The air-conditioned Swiss-made funicular train, which is capable of ferrying up to 100 passengers at a time.
If you are planning a trip up Penang Hill, chances are the funicular train will be your preferred mode of transport to the summit. Yet how often do we ever stop to ponder about what makes such a trip possible in the first place? Penang Monthly explores the engineering behind the Penang Hill Funicular Train and its evolution.
Long, long ago, leisurely trips up Penang Hill were reserved for privileged people escorted upon sedan chairs. Each such chair was borne on the shoulders of four sturdy porters, probably hired coolies who sometimes took up to six hours to reach what we still know as Summit Station at the very top of the Hill. Fortunately for the rest of us, a new era was ushered in with the first Penang Hill funicular train. This allowed generations to come an easy way to experience the Hill's natural beauty and panoramic sceneries.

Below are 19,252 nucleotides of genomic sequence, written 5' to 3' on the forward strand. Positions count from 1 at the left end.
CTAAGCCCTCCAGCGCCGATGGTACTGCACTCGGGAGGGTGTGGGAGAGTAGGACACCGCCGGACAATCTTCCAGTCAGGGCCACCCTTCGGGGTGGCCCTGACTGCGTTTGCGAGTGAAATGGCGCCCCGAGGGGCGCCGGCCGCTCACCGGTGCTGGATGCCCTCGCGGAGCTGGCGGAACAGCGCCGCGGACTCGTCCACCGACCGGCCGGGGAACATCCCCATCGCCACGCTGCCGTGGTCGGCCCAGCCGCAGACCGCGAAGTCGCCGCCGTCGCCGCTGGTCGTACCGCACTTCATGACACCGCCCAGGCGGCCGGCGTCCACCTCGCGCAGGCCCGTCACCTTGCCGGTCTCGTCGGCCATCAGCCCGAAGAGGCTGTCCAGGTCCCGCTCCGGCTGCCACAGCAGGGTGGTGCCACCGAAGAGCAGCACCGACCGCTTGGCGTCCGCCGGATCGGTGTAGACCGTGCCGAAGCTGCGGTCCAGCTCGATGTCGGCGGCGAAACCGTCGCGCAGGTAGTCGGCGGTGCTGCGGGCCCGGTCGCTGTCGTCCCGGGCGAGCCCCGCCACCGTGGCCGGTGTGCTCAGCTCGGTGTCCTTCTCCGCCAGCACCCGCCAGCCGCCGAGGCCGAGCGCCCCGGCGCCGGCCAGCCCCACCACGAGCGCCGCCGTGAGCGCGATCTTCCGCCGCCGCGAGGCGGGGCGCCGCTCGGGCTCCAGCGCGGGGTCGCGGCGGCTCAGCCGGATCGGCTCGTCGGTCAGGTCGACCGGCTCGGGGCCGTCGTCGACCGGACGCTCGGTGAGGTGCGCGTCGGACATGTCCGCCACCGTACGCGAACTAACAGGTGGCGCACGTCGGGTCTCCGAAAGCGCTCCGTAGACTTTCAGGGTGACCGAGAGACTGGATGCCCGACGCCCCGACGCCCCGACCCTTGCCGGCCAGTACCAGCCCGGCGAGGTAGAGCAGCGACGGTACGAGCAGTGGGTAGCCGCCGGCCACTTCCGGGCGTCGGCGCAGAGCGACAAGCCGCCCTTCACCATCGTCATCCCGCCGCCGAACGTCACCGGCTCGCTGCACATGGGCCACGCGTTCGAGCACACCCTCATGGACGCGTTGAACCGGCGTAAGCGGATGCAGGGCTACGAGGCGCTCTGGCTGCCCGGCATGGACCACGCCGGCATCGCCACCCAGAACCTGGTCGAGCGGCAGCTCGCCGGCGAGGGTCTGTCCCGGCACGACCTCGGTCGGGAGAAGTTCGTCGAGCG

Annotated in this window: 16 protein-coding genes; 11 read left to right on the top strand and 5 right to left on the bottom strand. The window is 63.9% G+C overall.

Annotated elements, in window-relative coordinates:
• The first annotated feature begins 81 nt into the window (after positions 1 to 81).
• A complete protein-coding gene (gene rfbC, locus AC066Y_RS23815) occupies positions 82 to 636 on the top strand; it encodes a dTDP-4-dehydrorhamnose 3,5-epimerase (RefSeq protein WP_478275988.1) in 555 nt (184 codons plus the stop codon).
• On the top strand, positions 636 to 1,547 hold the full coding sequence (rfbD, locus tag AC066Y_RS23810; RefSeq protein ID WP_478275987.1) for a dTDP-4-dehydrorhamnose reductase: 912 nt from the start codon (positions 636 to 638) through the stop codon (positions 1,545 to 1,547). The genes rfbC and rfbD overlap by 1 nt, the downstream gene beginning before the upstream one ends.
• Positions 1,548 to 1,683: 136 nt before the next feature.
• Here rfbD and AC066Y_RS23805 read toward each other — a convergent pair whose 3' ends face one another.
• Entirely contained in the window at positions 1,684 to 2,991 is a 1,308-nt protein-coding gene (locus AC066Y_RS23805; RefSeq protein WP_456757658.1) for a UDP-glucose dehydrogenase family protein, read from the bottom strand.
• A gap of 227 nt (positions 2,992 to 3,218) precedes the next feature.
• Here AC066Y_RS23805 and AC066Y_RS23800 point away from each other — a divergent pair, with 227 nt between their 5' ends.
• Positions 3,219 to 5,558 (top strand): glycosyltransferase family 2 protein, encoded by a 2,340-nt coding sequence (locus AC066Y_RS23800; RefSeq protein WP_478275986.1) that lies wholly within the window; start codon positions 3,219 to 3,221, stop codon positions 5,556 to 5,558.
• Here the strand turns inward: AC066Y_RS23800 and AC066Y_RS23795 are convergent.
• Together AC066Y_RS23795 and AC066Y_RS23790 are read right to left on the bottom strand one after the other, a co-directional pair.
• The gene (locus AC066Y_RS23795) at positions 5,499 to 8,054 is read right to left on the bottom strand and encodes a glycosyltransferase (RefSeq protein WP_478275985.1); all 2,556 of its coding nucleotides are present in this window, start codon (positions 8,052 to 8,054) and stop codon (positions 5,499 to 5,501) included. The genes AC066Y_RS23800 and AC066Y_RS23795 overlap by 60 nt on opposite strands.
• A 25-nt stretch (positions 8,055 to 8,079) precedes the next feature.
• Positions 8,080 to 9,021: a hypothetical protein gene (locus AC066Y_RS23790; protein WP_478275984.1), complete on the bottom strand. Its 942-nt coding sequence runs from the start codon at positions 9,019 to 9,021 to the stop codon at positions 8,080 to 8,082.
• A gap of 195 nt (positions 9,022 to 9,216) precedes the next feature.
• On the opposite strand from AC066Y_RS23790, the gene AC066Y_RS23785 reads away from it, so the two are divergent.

The inauguration of the funicular train on New Year’s Day 1924 by Sir Lawrence Guillermard, the then Governor of the Straits Settlements, marked a democratisation of the Hill. A fully restored exhibit of this train can be seen at the top of the Hill outside the food court.
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